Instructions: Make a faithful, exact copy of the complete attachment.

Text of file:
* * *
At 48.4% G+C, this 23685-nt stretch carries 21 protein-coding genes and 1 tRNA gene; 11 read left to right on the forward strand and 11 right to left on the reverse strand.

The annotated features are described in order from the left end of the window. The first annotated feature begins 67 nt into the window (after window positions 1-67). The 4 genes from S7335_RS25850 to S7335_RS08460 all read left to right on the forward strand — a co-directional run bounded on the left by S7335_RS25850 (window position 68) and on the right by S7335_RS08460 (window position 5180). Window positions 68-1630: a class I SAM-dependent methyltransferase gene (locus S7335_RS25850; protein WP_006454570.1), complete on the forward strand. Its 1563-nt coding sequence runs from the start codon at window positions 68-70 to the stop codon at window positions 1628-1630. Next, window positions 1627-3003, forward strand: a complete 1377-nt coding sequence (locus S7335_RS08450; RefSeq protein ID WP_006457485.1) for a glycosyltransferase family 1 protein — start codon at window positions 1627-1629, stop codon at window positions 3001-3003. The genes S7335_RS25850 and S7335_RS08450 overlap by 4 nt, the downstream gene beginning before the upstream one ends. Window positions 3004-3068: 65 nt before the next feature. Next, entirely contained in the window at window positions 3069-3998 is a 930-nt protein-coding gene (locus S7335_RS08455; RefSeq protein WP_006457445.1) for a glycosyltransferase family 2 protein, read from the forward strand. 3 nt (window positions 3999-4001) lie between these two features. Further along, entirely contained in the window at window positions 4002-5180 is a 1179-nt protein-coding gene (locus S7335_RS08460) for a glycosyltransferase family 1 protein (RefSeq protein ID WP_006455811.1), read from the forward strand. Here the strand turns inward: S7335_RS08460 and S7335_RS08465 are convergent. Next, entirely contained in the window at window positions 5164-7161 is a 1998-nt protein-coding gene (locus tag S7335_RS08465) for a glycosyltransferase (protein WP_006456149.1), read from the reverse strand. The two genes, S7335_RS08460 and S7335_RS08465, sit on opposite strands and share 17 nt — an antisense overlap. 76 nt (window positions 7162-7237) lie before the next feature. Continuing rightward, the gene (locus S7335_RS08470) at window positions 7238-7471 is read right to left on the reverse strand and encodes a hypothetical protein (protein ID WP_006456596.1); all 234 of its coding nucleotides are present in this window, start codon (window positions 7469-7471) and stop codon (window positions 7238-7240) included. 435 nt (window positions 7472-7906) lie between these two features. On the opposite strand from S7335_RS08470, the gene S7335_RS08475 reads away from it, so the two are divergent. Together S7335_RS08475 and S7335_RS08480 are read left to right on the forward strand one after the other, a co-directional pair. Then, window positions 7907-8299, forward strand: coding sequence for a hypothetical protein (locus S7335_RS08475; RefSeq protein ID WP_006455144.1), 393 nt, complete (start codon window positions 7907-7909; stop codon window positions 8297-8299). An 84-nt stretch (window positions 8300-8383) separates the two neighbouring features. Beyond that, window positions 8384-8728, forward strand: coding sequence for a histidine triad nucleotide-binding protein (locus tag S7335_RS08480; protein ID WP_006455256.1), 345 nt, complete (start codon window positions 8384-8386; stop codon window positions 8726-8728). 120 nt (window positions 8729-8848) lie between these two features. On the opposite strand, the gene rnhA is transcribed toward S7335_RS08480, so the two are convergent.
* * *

At 48.4% G+C, this 23685-nt stretch carries 21 protein-coding genes and 1 tRNA gene; 11 read left to right on the forward strand and 11 right to left on the reverse strand.

The annotated features are described in order from the left end of the window. The first annotated feature begins 67 nt into the window (after window positions 1-67). The 4 genes from S7335_RS25850 to S7335_RS08460 all read left to right on the forward strand — a co-directional run bounded on the left by S7335_RS25850 (window position 68) and on the right by S7335_RS08460 (window position 5180). Window positions 68-1630: a class I SAM-dependent methyltransferase gene (locus S7335_RS25850; protein WP_006454570.1), complete on the forward strand. Its 1563-nt coding sequence runs from the start codon at window positions 68-70 to the stop codon at window positions 1628-1630. Next, window positions 1627-3003, forward strand: a complete 1377-nt coding sequence (locus S7335_RS08450; RefSeq protein ID WP_006457485.1) for a glycosyltransferase family 1 protein — start codon at window positions 1627-1629, stop codon at window positions 3001-3003. The genes S7335_RS25850 and S7335_RS08450 overlap by 4 nt, the downstream gene beginning before the upstream one ends. Window positions 3004-3068: 65 nt before the next feature. Next, entirely contained in the window at window positions 3069-3998 is a 930-nt protein-coding gene (locus S7335_RS08455; RefSeq protein WP_006457445.1) for a glycosyltransferase family 2 protein, read from the forward strand. 3 nt (window positions 3999-4001) lie between these two features. Further along, entirely contained in the window at window positions 4002-5180 is a 1179-nt protein-coding gene (locus S7335_RS08460) for a glycosyltransferase family 1 protein (RefSeq protein ID WP_006455811.1), read from the forward strand. Here the strand turns inward: S7335_RS08460 and S7335_RS08465 are convergent. Next, entirely contained in the window at window positions 5164-7161 is a 1998-nt protein-coding gene (locus tag S7335_RS08465) for a glycosyltransferase (protein WP_006456149.1), read from the reverse strand. The two genes, S7335_RS08460 and S7335_RS08465, sit on opposite strands and share 17 nt — an antisense overlap. 76 nt (window positions 7162-7237) lie before the next feature. Continuing rightward, the gene (locus S7335_RS08470) at window positions 7238-7471 is read right to left on the reverse strand and encodes a hypothetical protein (protein ID WP_006456596.1); all 234 of its coding nucleotides are present in this window, start codon (window positions 7469-7471) and stop codon (window positions 7238-7240) included. 435 nt (window positions 7472-7906) lie between these two features. On the opposite strand from S7335_RS08470, the gene S7335_RS08475 reads away from it, so the two are divergent. Together S7335_RS08475 and S7335_RS08480 are read left to right on the forward strand one after the other, a co-directional pair. Then, window positions 7907-8299, forward strand: coding sequence for a hypothetical protein (locus S7335_RS08475; RefSeq protein ID WP_006455144.1), 393 nt, complete (start codon window positions 7907-7909; stop codon window positions 8297-8299). An 84-nt stretch (window positions 8300-8383) separates the two neighbouring features. Beyond that, window positions 8384-8728, forward strand: coding sequence for a histidine triad nucleotide-binding protein (locus tag S7335_RS08480; protein ID WP_006455256.1), 345 nt, complete (start codon window positions 8384-8386; stop codon window positions 8726-8728). 120 nt (window positions 8729-8848) lie between these two features. On the opposite strand, the gene rnhA is transcribed toward S7335_RS08480, so the two are convergent.